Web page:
The Richmond Register

State News

February 10, 2011

Immigration bill delay may be about political leverage

FRANKFORT — The House Local Government Committee conducted a second day of hearings on a Senate immigration bill Wednesday without taking a vote, but the delay may be about political leverage as much as it is about philosophical objections.

The hearing also got testy, when the sponsor, Sen. John Schickel, R-Union, objected to critics who have characterized the measure as racially motivated and after suggestions by one Democrat committee member that another supporter of the bill used “self-righteous and venomous” language in his testimony.

Senate Bill 6 creates a crime of trespass for illegal or unauthorized immigrants, allows Kentucky law officers to determine the immigration status of people they stop for “lawful reasons” and generally directs them to enforce federal immigration laws. Critics contend the bill will be impossible to enforce fairly, will crowd jails and tax their operating budgets, lead to racial profiling and place burdens and risks on innocent immigrants and church and welfare agencies which offer charitable aid.

Marilyn Daniel of the Maxwell Street Legal Clinic in Lexington said immigrants who legally migrated to the states and obtained citizenship don’t routinely carry documents with them – any more than naturally born citizens carry birth certificates. Daniel said Schickel’s bill contains provisions mirroring those in an Arizona statute struck down by a federal judge because they would lead to law officers approaching legal, lawful citizens with suspicion.

She said there are several other categories of “legal immigrants” in Kentucky who law officers might incorrectly determine are in the country illegally. The laws governing those various categories and the paperwork which documents them is complicated and different from category to category.

“For an officer on the street,” Daniel told the committee, “you’re going to have to have a lot of training.”

Then Rev. Marian Taylor of the Kentucky Council of Churches spoke of mixed families – those with legal immigrant members but with children or spouses who are in the country illegally. She also talked about the burden placed on church volunteers who see their religious duty requiring them to help those in need, and concluded by quoting Jesus.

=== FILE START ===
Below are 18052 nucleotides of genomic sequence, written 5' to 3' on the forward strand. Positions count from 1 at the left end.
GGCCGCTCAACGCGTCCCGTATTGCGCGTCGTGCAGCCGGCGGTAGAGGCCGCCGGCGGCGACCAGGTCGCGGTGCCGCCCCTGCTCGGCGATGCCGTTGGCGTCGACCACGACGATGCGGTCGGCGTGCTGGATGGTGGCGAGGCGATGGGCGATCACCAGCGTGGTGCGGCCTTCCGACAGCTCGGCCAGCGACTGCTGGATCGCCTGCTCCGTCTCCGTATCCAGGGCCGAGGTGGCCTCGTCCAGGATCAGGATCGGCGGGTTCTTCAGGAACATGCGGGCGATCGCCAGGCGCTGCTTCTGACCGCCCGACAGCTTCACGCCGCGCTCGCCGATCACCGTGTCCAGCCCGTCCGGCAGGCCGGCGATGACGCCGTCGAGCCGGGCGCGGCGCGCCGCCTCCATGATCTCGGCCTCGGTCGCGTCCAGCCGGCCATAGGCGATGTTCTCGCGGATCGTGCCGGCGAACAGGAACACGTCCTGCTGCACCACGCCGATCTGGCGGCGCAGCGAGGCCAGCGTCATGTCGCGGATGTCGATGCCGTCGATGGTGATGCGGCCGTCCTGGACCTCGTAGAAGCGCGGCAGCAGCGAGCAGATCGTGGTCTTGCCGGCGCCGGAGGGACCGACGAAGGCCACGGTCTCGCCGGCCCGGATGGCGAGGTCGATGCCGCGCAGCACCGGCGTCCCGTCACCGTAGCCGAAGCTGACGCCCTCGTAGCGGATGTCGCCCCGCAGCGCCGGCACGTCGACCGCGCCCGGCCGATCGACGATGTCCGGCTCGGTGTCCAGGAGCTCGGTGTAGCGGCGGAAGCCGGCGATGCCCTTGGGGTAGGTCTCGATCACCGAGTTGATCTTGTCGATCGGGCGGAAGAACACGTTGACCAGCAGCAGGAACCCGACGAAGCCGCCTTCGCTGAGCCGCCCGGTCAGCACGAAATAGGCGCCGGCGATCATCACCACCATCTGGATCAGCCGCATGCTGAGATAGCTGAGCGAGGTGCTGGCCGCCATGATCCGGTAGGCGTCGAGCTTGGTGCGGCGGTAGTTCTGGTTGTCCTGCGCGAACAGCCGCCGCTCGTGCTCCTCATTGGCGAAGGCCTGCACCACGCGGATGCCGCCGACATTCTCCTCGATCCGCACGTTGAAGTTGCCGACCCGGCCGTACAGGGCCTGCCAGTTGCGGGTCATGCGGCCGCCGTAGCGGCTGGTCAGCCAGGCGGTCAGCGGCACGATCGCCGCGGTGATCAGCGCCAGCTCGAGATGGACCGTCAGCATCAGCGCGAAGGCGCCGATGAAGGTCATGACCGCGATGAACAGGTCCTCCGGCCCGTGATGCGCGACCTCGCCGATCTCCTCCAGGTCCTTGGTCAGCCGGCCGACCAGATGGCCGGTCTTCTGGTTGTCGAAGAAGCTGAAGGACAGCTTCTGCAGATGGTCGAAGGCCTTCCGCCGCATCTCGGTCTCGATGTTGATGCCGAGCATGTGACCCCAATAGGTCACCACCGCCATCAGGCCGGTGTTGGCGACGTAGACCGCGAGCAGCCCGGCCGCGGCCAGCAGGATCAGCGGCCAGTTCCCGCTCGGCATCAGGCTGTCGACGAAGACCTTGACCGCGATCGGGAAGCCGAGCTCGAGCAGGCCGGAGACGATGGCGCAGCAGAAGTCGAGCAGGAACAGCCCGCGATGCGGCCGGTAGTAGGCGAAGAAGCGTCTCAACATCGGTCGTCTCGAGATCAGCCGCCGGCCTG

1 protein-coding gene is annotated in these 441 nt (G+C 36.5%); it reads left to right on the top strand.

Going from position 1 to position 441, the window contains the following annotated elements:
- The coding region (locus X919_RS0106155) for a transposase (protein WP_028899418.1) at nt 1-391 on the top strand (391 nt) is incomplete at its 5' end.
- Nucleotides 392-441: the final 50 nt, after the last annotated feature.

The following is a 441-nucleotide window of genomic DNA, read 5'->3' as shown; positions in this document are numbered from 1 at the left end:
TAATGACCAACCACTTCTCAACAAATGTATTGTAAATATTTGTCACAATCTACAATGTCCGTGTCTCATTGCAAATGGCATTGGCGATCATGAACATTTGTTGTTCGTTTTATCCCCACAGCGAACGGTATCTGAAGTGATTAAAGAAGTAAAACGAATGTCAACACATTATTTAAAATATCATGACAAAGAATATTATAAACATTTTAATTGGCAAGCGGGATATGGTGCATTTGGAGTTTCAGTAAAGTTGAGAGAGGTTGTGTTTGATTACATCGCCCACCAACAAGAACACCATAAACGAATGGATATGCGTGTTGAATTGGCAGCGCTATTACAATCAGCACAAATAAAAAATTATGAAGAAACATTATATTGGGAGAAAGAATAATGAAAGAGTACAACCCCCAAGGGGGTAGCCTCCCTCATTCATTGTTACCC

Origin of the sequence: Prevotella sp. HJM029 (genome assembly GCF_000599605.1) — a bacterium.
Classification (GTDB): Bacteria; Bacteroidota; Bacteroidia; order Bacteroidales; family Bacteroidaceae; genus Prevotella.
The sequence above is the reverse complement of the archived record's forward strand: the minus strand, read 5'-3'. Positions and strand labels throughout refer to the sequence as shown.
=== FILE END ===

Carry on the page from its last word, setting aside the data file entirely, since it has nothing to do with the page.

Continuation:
That prompted Lexington construction contractor and lay minister Douglas Roy of Kentuckians for Immigration Reform and Enforcement to respond with his own biblical quotes. He said illegal immigrants take jobs from Kentucky residents; pose health risks; place financial strains on the education, health and justice systems; and burden the social welfare system by receiving such benefits as Social Security, Medicaid and food stamps. He also said the law would end “sanctuary policies of various counties and cities” but did not name them.

He said at one point illegal immigrants lie and steal and asked “are these good people?” He said offered his own biblical quotation: “Love works no ill to his neighbors,” and suggested illegal immigrants “do ill to their neighbors.”

Those types of comments prompted Rep. Jim Wayne, D-Louisville, to suggest the language was “venomous and self-righteous.” Schickel took offense. He said comments by some attending a rally to oppose the bill Tuesday that supporters of the bill are racist “are hurtful. For either side to bring up these types of things is not productive.”

Wayne explained his remarks were not directed at Schickel or supporters of the bill but rather toward language used by Roy. Daniel also took issue with Roy’s testimony, saying he’s incorrect about illegal immigrants’ abuse of social services because they are not eligible for Social Security, SSI, or food stamps.

The committee again took no vote. When Chairman Steve Riggs, D-Louisville, was asked why he said: “I told Sen. Schickel we will continue to discuss the bill until we see what the Senate does with House Bill 3.” That bill originated in the House but takes a different approach to immigration problems by requiring employers who do business with the state to verify the immigration status of new hires.

That might suggest the House committee has no intention of approving the Senate bill but is more interested in using it to leverage Senate action on the House bill.

Ronnie Ellis writes for CNHI News Service and is based in Frankfort. Reach him at rellis@cnhi.com. Follow CNHI News Service stories on Twitter at www.twitter.com/cnhifrankfort.

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